I wanted one of the planes with some color in it and one of them was 'stock' without unit markings/color removed for the deployment. I have a photo of the plane I am doing (69-0254) that was taken in September of 1991, however, it was with the 562 TFS vice the 561 TFS markings from February 1992 as provided on the sheet. The only real difference is the squadron badge and the fin tip color. As you can see, the plane is very clean. Just to finish the story, when the 35th TFW disbanded, the WW tail code went to the 190 TFS, Idaho ANG until they got out of the Phantom business and went over to A-10s. The WW code eventually went to Misawa as is currently on F-16Cs. The 561st went to Nellis AFB and was part of the 57th FW until the USAF got out the Phantom Wild Weasel business entirely. Probably more than you wanted to know, but thought it might be interesting.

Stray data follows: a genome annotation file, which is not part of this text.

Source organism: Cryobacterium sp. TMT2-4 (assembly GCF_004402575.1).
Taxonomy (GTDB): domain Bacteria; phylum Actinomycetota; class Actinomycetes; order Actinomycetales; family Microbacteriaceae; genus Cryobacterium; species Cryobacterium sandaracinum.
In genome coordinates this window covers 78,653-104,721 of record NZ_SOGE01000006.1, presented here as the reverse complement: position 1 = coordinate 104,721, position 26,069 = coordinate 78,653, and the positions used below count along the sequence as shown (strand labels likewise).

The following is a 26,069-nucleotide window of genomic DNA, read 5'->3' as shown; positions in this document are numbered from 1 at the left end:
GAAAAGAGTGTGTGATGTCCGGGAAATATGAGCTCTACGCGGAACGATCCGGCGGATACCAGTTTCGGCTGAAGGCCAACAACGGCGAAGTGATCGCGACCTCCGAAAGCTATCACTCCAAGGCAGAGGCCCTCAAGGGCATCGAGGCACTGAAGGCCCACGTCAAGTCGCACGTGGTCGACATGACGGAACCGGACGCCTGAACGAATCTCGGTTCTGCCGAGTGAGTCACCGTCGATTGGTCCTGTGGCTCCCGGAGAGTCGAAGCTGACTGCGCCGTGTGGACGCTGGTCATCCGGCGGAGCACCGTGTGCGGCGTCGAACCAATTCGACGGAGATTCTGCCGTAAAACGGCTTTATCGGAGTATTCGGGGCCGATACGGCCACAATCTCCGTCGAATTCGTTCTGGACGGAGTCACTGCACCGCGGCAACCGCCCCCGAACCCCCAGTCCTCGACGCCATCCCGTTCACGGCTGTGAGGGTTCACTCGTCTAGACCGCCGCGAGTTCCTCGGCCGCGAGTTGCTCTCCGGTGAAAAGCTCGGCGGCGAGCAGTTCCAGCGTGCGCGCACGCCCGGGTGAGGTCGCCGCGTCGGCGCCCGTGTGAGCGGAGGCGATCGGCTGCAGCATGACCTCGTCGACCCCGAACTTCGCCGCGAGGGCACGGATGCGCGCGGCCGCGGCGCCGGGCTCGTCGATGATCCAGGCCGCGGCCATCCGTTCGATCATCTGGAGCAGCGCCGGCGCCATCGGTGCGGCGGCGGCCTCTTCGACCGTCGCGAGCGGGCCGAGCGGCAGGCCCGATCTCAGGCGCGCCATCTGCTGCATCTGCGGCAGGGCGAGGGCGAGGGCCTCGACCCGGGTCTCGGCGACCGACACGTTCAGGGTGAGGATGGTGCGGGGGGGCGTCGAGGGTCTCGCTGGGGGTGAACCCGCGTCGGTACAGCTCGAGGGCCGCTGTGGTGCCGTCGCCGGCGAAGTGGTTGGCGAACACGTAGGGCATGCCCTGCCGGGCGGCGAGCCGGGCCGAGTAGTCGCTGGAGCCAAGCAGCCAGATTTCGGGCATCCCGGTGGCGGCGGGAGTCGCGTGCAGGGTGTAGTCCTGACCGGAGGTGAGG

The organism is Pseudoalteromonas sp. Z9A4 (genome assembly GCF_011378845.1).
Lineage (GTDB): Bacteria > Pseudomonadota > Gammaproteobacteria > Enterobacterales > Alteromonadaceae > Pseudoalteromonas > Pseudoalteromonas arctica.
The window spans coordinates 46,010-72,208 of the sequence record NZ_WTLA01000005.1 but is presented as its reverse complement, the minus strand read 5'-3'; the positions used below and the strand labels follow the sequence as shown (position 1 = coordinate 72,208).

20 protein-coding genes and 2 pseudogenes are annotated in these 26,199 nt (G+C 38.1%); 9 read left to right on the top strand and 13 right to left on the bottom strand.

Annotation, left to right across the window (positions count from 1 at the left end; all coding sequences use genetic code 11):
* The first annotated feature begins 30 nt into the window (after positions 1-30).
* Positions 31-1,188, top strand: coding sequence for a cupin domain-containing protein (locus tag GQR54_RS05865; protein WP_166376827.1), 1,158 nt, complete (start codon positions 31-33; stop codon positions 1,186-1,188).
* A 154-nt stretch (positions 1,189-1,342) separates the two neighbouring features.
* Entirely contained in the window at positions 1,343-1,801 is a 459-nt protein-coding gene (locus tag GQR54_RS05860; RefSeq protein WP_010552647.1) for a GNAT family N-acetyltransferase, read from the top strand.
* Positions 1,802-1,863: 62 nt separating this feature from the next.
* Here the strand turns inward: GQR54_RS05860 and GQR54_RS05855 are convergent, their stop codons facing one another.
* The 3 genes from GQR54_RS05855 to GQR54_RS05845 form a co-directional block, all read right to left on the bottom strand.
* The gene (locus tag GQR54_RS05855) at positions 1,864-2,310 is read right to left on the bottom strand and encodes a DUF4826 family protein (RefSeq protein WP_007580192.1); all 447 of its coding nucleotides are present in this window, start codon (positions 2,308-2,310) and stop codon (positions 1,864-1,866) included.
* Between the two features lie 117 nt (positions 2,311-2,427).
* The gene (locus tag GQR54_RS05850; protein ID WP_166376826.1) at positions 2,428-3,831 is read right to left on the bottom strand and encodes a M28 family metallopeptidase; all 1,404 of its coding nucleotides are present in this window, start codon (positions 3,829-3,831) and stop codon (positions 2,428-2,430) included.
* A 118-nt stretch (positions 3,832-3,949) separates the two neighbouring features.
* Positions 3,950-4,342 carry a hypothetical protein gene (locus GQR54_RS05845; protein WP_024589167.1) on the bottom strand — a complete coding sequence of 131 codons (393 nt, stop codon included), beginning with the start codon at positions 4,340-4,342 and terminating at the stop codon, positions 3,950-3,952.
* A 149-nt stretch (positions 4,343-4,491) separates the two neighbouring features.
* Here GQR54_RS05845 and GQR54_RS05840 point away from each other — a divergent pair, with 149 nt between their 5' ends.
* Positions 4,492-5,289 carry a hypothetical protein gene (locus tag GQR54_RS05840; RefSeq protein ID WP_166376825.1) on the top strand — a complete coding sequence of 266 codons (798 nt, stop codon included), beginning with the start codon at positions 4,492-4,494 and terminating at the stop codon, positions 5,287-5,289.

Anyway, I first sprayed on the FS 36320 using Testors Model Master enamels. I then went back and sprayed the FS 36118, this being in a Polly Scale acrylic. This, of course, was just the beginning. The nose and canopy area are masked so that had to be done and more painting done. You'll notice when looking at a row of Hill Grey II F-4s that the scheme isn't exactly the same on all of them. In this case, the lighter grey goes rather far back on the intakes and rear canopy area. The darker grey does not fully cover the nose sensor area. All of this had to be duplicated as best I could. I also painted the fin tip white, then yellow and masked it.
With most of the paint in place, I brush painted the wheel wells with Citadel white and attached the landing gear. This is to allow the kit to stand on something when applying the gloss coat before decals. Once that was done, the gloss coat was applied and I then attached the kit wheels. The bits to be painted black were handled save for the tail antenna.